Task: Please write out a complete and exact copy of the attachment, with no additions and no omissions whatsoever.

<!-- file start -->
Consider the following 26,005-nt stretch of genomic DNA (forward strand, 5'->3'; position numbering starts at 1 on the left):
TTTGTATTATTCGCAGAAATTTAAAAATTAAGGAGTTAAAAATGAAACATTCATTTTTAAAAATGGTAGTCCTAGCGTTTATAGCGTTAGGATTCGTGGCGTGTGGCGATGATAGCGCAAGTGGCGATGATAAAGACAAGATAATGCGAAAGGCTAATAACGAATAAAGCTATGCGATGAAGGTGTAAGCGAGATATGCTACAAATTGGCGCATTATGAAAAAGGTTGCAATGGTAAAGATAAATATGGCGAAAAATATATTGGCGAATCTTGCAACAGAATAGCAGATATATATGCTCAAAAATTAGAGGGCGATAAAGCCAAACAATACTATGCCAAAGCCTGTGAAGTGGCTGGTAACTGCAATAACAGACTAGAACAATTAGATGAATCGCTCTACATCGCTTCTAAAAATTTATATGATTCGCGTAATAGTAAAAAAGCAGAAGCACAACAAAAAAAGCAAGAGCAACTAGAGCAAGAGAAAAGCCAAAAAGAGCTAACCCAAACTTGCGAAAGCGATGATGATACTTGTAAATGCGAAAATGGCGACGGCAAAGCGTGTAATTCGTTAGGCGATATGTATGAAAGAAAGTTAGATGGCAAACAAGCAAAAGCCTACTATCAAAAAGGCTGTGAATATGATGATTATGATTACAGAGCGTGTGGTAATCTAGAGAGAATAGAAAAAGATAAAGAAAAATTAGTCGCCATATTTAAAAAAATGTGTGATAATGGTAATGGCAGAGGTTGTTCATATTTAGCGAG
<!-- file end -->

Consider the following 26,005-nt stretch of genomic DNA (forward strand, 5'->3'; position numbering starts at 1 on the left):
TTTGTATTATTCGCAGAAATTTAAAAATTAAGGAGTTAAAAATGAAACATTCATTTTTAAAAATGGTAGTCCTAGCGTTTATAGCGTTAGGATTCGTGGCGTGTGGCGATGATAGCGCAAGTGGCGATGATAAAGACAAGATAATGCGAAAGGCTAATAACGAATAAAGCTATGCGATGAAGGTGTAAGCGAGATATGCTACAAATTGGCGCATTATGAAAAAGGTTGCAATGGTAAAGATAAATATGGCGAAAAATATATTGGCGAATCTTGCAACAGAATAGCAGATATATATGCTCAAAAATTAGAGGGCGATAAAGCCAAACAATACTATGCCAAAGCCTGTGAAGTGGCTGGTAACTGCAATAACAGACTAGAACAATTAGATGAATCGCTCTACATCGCTTCTAAAAATTTATATGATTCGCGTAATAGTAAAAAAGCAGAAGCACAACAAAAAAAGCAAGAGCAACTAGAGCAAGAGAAAAGCCAAAAAGAGCTAACCCAAACTTGCGAAAGCGATGATGATACTTGTAAATGCGAAAATGGCGACGGCAAAGCGTGTAATTCGTTAGGCGATATGTATGAAAGAAAGTTAGATGGCAAACAAGCAAAAGCCTACTATCAAAAAGGCTGTGAATATGATGATTATGATTACAGAGCGTGTGGTAATCTAGAGAGAATAGAAAAAGATAAAGAAAAATTAGTCGCCATATTTAAAAAAATGTGTGATAATGGTAATGGCAGAGGTTGTTCATATTTAGCGAG